In the world of 3D printing, you may be forgiven for thinking that its just a case of using plastic and loading it into your printer. You’d be right to some degree but there’s a lot more to the term “plastic” than you might think.

Our article, “The Art of 3D Printing for Gaming”, looked at the two main methods of 3D printing and how you could use those to make gaming items and accessories. As a reminder, FDM (Fused Deposition Modelling) uses rolls of filament which it heats to form layers creating the desired item. SLA (Stereolithographic) or resin printing uses a liquid resin which is exposed gradually to UV light and formed into your model.

These two methods obviously use two very different forms of what we might call plastic but both end up with similar results. However, there are different types of plastic that can be used in 3D printing which have a variety of characteristics and will have a different look and feel once printed.

Let’s then take a look at what we might expect when using different 3D printing materials and what sort of things we can make to use in the world of gaming and Anime.

Printing Methods and Materials

Deeply dippy. SLA or resin printing only uses UV light reactive liquid resin.(Image: Research Leap)


In the case of resin printing, there isn’t really much difference between types and brands of what’s classed as “standard” resin, with the only real choice being color! Therefore, if you’re just looking to produce miniatures, gaming pieces or dice for example, this type of resin is the easy choice.

Standard resin printing will produce smooth, hard pieces which then require very little post processing and will give a pleasing appearance if painted. The hard-wearing nature is also ideal for use in gaming where pieces are being regularly moved, handled and taken in and out of boxes.

Anime figures are probably more suited for printing with standard resins as you’ll get a high level of detail together with strength and durability. Painting and finishing will also give great results.

There are a couple of other variants you may want to consider which could give your games an extra edge over those of your playing companions.

Clear resins have the same properties as standard resins but, as the name suggests, they give you a clear, glass like finish. This type of resin would be perfect for dice, windows in model buildings or vehicles, chess pieces or even more “ethereal” gaming characters.

Water washable resins are again, as the name suggest, water washable! Now, that doesn’t mean that you can easily clean them as that’s the case with all resins. When we’re talking about water washable, this relates to the post-processing method. With standard resin you need to clean the finished print with isopropyl alcohol (IPA) but with this resin, you just need water. This actually gives you a slightly better finish to your prints so again, ideal for gaming pieces and easy to paint.

Flexible resins are a different ball game altogether but again, the name gives away the game. In terms of resin printing this is quite a difficult material to print with and for this reason not commonly used among 3D printing hobbyists. The flexibility does give it a hard but rubber like consistency which, while not necessarily ideal for small gaming pieces of figures, would be ideal for a game controller or thumb-stick cover.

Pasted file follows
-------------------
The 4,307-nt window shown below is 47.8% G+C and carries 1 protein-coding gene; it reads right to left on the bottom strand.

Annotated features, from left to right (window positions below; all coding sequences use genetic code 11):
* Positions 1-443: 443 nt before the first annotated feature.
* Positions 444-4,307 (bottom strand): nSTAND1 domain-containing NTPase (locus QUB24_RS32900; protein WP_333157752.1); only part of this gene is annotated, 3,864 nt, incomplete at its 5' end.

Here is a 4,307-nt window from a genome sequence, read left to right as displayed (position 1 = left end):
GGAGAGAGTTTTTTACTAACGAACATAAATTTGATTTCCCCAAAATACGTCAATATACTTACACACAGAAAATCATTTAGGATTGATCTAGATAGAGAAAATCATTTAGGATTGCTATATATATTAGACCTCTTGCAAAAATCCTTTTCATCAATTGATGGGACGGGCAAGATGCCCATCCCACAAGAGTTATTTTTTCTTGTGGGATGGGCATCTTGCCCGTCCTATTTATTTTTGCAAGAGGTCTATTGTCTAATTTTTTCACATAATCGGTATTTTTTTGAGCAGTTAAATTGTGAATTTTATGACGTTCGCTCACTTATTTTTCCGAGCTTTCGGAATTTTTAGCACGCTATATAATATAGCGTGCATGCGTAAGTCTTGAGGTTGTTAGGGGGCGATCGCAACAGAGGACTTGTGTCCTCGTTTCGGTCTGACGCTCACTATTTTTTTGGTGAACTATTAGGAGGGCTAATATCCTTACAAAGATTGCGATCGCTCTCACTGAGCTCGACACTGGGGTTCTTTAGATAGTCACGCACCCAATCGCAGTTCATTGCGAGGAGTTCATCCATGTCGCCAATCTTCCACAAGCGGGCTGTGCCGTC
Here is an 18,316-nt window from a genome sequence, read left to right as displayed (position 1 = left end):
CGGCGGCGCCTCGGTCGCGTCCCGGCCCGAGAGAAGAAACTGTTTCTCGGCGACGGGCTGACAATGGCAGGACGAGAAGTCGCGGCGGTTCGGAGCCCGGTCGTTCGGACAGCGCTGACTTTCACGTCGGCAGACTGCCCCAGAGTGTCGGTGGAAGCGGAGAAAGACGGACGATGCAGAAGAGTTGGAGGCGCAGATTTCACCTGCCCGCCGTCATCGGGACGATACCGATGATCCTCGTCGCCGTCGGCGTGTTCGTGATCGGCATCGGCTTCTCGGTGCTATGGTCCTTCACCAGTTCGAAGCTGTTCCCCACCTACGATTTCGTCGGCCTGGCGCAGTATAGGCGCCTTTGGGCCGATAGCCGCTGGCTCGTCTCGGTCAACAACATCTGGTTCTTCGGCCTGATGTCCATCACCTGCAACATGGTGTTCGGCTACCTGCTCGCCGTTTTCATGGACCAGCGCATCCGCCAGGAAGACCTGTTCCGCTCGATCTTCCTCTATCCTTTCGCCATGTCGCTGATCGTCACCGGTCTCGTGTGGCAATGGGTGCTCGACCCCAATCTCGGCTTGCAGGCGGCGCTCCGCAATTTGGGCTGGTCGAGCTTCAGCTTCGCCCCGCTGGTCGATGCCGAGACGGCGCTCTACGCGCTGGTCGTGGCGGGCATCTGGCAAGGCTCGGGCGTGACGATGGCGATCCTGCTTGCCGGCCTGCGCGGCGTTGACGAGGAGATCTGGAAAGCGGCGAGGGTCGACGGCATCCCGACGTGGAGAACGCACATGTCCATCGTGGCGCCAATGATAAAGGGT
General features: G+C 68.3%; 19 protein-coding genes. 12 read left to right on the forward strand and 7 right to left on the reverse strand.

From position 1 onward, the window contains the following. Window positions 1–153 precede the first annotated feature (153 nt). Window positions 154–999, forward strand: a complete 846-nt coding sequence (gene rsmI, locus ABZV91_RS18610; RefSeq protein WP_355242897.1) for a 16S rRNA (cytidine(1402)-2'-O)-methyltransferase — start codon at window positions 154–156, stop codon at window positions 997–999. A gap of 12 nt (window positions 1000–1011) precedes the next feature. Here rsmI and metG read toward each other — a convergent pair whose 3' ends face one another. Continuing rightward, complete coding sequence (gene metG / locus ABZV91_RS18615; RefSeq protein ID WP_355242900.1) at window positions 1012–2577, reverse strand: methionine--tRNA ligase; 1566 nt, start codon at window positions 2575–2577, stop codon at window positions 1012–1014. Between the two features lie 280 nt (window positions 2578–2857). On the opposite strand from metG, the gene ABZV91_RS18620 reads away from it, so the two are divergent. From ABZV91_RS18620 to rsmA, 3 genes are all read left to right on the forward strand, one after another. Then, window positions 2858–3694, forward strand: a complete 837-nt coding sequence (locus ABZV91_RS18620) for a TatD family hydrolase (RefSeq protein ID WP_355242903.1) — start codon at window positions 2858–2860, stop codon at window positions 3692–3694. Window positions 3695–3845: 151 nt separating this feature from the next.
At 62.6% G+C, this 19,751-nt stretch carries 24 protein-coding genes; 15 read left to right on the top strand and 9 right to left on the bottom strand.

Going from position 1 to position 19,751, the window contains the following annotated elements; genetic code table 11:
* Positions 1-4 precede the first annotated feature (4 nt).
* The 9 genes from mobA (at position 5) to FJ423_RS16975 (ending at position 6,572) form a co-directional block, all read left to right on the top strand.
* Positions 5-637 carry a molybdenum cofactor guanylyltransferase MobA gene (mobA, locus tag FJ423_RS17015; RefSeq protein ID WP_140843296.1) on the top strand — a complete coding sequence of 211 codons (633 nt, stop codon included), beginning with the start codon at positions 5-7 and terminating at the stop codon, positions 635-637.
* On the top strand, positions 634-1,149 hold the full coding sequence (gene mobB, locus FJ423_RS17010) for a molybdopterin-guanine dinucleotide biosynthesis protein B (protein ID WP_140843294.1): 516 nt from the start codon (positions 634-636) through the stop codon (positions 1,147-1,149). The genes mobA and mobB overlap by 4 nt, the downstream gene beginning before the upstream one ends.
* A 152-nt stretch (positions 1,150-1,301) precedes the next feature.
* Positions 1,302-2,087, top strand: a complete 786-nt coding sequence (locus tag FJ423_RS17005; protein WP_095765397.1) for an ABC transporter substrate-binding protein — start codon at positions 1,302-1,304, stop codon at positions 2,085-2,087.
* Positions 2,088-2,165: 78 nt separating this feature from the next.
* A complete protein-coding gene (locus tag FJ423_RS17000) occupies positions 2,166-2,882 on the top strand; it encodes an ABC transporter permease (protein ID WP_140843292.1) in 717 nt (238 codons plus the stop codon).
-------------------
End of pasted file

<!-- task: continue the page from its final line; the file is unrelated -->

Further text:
Levelling up. FDM printing uses layers of filament of different compositions. (Image HLH Rapid)

FDM printing is where you can really get into trying out different materials and their attributes. The scale and diversity of your prints also really comes into play here as you can print much larger objects. This brings in the scope to print larger gaming figures such as trolls and giants and even allows you to maybe print game boards and dioramas.

Outside of the gaming realm, cosplay is a big thing with 3D printing hobbyists with the ability to print whatever you need for your particular character re-enactment. There are some great designs out there in this field and of course the genre of Anime is very well represented. Costumes, jewelry, swords and helmets; in fact anything you can think of could potentially be 3D printed.

So, what sorts of materials are we talking about? With FDM printing, the different filament materials are numerous but not all of them are either suitable or necessary for our needs in terms of gaming or Anime fandom. Some are also just ridiculously expensive so we’ll leave those alone. Let’s then take a look at the most commonly used filaments.

PLA (Polylactic Acid) is probably the most commonly used filament in the world and certainly what most hobbyists would favor. It’s an easy-to-use filament with a fairly low melting point and high strength which gives it a wide range of applications in the real world. It’s also fairly cheap to buy and is manufactured mainly from renewable sources.

In terms of 3D printing for gaming projects, the options are almost only limited by your imagination. With PLA you can print just about everything you’d need for your gaming experience, apart of course from a games console or monitor! Having said that though, it would be possible to print a console or monitor casing if your mood took you and even all the non-electronic parts of a game controller. Again though, if you’re of a particularly electronically skilled persuasion, it is possible to 3D print circuit boards! Let’s leave that “deep dive” for another day for now though.

Figures and scenery are eminently possible with PLA but you may find less detail and certainly more post processing than with resin. Dice and smaller game pieces like counters or damage rings for RPG are possible as well but you may want to use resin for extra weight, particularly with the dice. You could of course also use a 100% infill but you’re print time and filament usage would be greatly increased.

In the world of Anime, as I mentioned earlier, cosplay items are a very popular thing to print with PLA but again you need to look at infill settings to get the best strength and durability. Anime figures are of course another popular choice for 3D printing enthusiasts and PLA is the perfect medium for such models. Again, the detail may not be as fine as with resin but you’re able to work on a larger scale so fine detail will be more exaggerated.

The downsides to PLA are that it’s not resistant to sunlight or adverse weather conditions so will deteriorate if you decide to use your prints outside for lengthy periods. This is particularly worth noting for cosplay items.

ABS (Acrylonitrile Butadiene Styrene) is probably the second most used 3D printing filament but is catching up fast with PLA. You’ll, I’m sure, be aware of the famous Danish building bricks and since 1963, these have all been made from ABS. In fact, the company actually uses 3D printing with ABS in its design and prototyping stage of manufacture. Unfortunately through, they haven’t yet brought out a range of Anime themed sets but time will tell!